The Overwhelming Scientific Consensus on Climate Change – and Why People Need to Know About It
The statistic that 97 percent of climate experts agree climate change is occurring and caused by humans has been widely cited. That statistic has just been reinforced by a new study, which finds once again that 97 percent of publishing climate scientists agree that humans are responsible for climate change.
In short, as this Guardian article points out, there really is no climate debate. There have, however, been many attempts at misinformation, which may be why only 12 percent of Americans realize the scientific consensus is higher than nine out of ten climate experts.
It’s important for mainstream Americans to understand the truth, because as research by the Yale Program on Climate Change Communication found last year, awareness of the consensus is a “gateway belief” to climate acceptance. Merely being exposed to a consensus message caused an increase in belief that climate change is real, caused by human activity, and worthy of concern.
By Dana Nuccitelli, contributor to the Guardian
All-star team with authors of seven previous climate consensus studies collaborate to debunk the ‘no consensus’ myth once and for all
There is an overwhelming expert scientific consensus on human-caused global warming.
Authors of seven previous climate consensus studies — including Naomi Oreskes, Peter Doran, William Anderegg, Bart Verheggen, Ed Maibach, J. Stuart Carlton, John Cook, myself, and six of our colleagues — have co-authored a new paper that should settle this question once and for all. The two key conclusions from the paper are:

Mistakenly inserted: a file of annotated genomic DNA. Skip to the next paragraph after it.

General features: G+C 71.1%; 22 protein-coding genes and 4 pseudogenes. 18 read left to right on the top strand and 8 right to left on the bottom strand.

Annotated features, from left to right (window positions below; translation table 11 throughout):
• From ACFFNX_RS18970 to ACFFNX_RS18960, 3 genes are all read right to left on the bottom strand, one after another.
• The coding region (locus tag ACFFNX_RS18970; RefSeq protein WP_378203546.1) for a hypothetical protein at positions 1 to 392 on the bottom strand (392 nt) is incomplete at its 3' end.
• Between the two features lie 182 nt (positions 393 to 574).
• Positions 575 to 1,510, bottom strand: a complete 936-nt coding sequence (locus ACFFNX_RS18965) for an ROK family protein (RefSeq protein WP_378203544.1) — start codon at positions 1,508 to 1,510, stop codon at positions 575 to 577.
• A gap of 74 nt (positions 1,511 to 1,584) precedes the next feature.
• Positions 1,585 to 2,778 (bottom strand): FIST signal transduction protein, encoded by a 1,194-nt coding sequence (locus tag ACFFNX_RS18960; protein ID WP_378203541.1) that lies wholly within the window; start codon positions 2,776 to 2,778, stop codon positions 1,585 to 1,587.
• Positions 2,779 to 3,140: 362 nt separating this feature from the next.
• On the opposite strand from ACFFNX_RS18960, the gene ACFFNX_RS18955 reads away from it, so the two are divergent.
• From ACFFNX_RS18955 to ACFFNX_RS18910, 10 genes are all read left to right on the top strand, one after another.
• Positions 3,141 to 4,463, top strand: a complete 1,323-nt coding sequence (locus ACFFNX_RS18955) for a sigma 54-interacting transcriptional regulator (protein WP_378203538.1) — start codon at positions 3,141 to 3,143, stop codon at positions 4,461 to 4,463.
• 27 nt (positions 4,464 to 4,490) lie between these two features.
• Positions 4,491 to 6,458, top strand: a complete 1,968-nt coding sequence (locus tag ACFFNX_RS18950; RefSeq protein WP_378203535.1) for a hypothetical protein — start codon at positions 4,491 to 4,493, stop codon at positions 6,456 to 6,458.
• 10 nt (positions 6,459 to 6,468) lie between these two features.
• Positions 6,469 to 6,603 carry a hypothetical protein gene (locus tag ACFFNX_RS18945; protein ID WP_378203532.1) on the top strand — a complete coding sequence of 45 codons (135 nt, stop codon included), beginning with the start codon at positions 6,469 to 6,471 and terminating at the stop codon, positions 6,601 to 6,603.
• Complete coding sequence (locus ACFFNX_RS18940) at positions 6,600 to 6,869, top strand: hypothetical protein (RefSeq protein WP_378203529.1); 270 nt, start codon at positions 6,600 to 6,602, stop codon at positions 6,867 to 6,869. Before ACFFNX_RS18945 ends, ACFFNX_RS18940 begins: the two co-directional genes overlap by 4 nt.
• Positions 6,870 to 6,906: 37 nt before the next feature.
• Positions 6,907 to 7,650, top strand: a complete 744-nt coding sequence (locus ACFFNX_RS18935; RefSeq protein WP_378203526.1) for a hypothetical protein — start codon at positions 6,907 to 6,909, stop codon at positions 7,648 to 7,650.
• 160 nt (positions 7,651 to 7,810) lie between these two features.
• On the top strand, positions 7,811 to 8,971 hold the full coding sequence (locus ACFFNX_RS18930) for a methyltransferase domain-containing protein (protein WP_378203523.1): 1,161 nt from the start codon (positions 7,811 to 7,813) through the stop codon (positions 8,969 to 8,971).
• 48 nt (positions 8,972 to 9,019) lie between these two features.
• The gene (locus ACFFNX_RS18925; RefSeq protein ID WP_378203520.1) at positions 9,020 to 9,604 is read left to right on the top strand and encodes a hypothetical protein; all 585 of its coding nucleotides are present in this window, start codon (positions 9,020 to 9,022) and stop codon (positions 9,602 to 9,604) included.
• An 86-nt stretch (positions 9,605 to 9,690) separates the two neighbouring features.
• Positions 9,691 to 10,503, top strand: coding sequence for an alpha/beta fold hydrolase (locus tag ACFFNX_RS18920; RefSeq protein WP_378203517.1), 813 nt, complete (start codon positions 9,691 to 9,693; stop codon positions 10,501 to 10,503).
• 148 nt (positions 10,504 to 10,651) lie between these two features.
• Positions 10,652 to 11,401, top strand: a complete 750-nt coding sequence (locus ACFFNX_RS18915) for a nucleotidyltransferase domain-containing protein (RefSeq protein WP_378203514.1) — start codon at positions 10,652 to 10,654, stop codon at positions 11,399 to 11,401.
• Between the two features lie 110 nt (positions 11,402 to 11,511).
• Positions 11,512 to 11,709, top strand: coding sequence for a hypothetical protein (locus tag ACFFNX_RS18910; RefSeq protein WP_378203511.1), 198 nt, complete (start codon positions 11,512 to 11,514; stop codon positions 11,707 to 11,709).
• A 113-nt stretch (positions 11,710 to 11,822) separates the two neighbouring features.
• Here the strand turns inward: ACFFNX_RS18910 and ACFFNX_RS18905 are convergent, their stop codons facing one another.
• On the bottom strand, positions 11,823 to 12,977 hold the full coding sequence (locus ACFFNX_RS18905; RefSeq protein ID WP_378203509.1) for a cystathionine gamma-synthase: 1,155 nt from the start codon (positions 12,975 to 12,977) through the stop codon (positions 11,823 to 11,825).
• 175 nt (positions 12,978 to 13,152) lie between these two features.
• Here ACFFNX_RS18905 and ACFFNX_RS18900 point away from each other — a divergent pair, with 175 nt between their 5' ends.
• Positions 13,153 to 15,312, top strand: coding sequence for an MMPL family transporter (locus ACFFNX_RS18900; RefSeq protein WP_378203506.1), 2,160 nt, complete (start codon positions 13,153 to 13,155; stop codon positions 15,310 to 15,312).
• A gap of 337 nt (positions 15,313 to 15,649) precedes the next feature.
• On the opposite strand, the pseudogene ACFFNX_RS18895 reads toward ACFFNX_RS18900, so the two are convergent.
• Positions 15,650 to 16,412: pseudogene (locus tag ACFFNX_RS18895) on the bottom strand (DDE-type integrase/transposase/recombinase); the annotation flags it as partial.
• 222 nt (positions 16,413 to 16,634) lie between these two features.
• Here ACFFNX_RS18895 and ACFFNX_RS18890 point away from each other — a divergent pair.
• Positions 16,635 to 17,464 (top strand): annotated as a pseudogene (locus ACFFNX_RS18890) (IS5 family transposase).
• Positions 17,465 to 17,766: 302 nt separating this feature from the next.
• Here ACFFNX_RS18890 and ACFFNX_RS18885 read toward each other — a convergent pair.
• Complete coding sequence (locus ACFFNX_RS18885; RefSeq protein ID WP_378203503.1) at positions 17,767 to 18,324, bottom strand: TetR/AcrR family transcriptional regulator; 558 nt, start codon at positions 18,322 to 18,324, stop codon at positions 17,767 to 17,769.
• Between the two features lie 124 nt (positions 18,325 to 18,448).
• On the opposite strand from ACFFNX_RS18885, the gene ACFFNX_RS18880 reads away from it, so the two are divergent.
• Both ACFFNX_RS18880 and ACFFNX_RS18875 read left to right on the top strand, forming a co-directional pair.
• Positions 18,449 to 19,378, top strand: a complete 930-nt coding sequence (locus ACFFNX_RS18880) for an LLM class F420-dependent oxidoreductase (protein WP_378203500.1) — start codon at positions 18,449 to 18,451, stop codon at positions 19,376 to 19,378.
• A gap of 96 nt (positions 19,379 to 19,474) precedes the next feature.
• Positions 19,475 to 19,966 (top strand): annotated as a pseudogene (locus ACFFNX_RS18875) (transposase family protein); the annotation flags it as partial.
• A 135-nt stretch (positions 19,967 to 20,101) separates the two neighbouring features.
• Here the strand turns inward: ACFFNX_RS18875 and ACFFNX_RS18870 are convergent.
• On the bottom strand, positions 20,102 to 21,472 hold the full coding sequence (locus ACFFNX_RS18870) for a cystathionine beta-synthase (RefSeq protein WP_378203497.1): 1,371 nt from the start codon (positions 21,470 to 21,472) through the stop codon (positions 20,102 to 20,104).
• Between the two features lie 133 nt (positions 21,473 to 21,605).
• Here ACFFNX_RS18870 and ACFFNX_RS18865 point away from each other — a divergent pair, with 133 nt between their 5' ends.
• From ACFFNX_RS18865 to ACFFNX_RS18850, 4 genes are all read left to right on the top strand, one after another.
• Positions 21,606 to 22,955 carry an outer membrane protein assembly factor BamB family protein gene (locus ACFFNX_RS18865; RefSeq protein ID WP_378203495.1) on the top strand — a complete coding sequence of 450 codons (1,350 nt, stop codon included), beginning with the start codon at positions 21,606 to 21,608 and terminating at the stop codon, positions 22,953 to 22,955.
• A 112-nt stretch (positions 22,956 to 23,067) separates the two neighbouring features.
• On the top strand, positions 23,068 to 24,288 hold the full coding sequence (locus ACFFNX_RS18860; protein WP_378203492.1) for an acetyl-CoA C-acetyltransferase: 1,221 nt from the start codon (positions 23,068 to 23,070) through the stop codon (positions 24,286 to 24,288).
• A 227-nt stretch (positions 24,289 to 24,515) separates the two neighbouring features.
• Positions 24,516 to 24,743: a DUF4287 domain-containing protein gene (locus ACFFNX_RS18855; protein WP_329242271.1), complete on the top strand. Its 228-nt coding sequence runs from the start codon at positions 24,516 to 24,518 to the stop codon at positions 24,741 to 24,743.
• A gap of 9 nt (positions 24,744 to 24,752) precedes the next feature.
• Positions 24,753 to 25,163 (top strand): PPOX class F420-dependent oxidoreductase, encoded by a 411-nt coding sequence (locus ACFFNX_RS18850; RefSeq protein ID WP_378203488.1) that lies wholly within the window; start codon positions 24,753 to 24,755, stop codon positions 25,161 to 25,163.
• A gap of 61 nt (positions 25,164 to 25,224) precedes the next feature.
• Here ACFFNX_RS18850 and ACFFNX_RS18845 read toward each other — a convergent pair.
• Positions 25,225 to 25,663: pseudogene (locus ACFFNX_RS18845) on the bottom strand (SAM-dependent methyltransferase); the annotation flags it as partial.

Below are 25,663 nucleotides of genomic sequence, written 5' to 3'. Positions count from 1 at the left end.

1) Depending on exactly how you measure the expert consensus, it’s somewhere between 90% and 100% that agree humans are responsible for climate change, with most of our studies finding 97% consensus among publishing climate scientists.
2) The greater the climate expertise among those surveyed, the higher the consensus on human-caused global warming.
Expert consensus is a powerful thing. People know we don’t have the time or capacity to learn about everything, and so we frequently defer to the conclusions of experts. It’s why we visit doctors when we’re ill. The same is true of climate change: most people defer to the expert consensus of climate scientists. Crucially, as we note in our paper:
Public perception of the scientific consensus has been found to be a gateway belief, affecting other climate beliefs and attitudes including policy support.
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